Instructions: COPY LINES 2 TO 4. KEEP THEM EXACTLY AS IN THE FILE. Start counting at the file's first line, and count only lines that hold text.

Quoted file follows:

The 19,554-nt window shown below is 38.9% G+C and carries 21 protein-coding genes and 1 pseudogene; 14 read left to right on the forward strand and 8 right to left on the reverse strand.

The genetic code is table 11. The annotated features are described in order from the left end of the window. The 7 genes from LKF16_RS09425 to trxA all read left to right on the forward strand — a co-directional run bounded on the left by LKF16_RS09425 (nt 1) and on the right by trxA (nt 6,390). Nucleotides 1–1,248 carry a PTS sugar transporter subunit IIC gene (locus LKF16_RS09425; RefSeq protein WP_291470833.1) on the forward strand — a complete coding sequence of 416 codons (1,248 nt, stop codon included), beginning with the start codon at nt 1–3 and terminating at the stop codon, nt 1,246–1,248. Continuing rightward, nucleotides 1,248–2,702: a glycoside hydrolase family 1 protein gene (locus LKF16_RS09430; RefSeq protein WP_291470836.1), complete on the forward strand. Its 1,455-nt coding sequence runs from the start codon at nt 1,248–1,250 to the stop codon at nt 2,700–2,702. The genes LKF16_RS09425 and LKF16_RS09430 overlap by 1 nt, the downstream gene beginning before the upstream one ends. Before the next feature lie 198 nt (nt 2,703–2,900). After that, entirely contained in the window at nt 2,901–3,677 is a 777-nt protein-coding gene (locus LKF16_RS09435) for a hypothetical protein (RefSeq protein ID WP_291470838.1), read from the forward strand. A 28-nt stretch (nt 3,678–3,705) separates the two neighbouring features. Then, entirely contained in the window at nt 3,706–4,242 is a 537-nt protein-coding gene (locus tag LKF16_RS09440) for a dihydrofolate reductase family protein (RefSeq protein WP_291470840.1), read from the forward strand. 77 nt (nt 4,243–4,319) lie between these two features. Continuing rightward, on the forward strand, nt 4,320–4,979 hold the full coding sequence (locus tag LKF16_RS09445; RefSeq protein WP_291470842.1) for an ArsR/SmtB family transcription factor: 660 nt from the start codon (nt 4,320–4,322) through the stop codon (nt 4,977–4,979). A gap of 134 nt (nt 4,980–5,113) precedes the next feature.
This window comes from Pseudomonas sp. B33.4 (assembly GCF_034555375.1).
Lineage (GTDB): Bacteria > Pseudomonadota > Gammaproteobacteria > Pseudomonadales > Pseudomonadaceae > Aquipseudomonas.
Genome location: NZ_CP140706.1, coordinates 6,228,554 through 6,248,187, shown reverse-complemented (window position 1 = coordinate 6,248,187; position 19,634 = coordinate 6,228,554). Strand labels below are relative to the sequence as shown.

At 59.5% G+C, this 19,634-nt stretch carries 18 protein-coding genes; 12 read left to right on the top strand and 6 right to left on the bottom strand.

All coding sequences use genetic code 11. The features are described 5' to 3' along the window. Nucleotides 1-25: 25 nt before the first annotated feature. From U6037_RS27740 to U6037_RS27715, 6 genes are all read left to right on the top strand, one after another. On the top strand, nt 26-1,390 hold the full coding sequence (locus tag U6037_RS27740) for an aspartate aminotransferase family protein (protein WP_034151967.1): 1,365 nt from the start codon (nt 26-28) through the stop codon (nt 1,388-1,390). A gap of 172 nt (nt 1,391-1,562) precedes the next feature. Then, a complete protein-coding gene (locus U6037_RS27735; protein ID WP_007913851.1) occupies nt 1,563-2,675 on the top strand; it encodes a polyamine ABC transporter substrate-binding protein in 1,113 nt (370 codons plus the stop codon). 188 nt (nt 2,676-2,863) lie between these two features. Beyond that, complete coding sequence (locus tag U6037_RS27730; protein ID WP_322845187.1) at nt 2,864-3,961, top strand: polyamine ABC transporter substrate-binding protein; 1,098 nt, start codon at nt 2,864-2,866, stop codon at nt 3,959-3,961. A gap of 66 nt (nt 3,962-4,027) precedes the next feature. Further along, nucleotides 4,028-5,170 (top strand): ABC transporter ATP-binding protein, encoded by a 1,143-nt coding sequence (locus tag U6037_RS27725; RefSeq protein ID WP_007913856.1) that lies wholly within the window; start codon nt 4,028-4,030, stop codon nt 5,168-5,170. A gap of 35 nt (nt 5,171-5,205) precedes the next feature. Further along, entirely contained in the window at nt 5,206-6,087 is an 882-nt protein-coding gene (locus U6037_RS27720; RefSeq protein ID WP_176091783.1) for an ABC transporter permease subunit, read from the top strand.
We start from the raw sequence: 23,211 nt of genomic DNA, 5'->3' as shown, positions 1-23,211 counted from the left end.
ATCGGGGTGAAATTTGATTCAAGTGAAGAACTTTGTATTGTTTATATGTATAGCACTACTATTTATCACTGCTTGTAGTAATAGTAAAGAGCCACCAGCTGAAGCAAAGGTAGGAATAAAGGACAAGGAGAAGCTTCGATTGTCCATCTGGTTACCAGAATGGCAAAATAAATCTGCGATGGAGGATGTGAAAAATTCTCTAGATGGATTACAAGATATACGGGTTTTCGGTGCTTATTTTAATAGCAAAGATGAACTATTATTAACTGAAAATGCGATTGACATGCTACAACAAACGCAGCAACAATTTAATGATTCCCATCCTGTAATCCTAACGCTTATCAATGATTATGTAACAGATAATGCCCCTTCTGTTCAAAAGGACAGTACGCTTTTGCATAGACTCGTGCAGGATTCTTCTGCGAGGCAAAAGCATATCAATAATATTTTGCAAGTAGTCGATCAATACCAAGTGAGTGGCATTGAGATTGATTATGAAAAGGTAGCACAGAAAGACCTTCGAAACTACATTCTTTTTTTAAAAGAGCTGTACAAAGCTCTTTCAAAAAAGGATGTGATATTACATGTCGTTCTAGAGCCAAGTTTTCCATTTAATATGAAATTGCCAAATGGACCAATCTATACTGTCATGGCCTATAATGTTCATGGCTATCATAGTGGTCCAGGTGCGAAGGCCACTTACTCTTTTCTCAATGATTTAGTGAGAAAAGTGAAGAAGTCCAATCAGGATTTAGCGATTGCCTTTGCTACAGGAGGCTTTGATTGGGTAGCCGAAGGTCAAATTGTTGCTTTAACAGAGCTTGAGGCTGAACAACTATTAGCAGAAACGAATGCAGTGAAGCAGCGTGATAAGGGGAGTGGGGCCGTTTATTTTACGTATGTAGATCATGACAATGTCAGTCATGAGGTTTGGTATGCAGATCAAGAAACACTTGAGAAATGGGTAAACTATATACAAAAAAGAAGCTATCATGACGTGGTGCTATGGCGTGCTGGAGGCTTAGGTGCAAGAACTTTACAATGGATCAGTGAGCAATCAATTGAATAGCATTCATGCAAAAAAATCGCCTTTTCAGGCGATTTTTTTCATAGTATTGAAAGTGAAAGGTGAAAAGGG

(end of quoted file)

The genetic code is table 11. The annotated features are described in order from the left end of the window. The 7 genes from LKF16_RS09425 to trxA all read left to right on the forward strand — a co-directional run bounded on the left by LKF16_RS09425 (nt 1) and on the right by trxA (nt 6,390). Nucleotides 1–1,248 carry a PTS sugar transporter subunit IIC gene (locus LKF16_RS09425; RefSeq protein WP_291470833.1) on the forward strand — a complete coding sequence of 416 codons (1,248 nt, stop codon included), beginning with the start codon at nt 1–3 and terminating at the stop codon, nt 1,246–1,248. Continuing rightward, nucleotides 1,248–2,702: a glycoside hydrolase family 1 protein gene (locus LKF16_RS09430; RefSeq protein WP_291470836.1), complete on the forward strand. Its 1,455-nt coding sequence runs from the start codon at nt 1,248–1,250 to the stop codon at nt 2,700–2,702. The genes LKF16_RS09425 and LKF16_RS09430 overlap by 1 nt, the downstream gene beginning before the upstream one ends. Before the next feature lie 198 nt (nt 2,703–2,900). After that, entirely contained in the window at nt 2,901–3,677 is a 777-nt protein-coding gene (locus LKF16_RS09435) for a hypothetical protein (RefSeq protein ID WP_291470838.1), read from the forward strand. A 28-nt stretch (nt 3,678–3,705) separates the two neighbouring features. Then, entirely contained in the window at nt 3,706–4,242 is a 537-nt protein-coding gene (locus tag LKF16_RS09440) for a dihydrofolate reductase family protein (RefSeq protein WP_291470840.1), read from the forward strand. 77 nt (nt 4,243–4,319) lie between these two features. Continuing rightward, on the forward strand, nt 4,320–4,979 hold the full coding sequence (locus tag LKF16_RS09445; RefSeq protein WP_291470842.1) for an ArsR/SmtB family transcription factor: 660 nt from the start codon (nt 4,320–4,322) through the stop codon (nt 4,977–4,979). A gap of 134 nt (nt 4,980–5,113) precedes the next feature.
This window comes from Pseudomonas sp. B33.4 (assembly GCF_034555375.1).
Lineage (GTDB): Bacteria > Pseudomonadota > Gammaproteobacteria > Pseudomonadales > Pseudomonadaceae > Aquipseudomonas.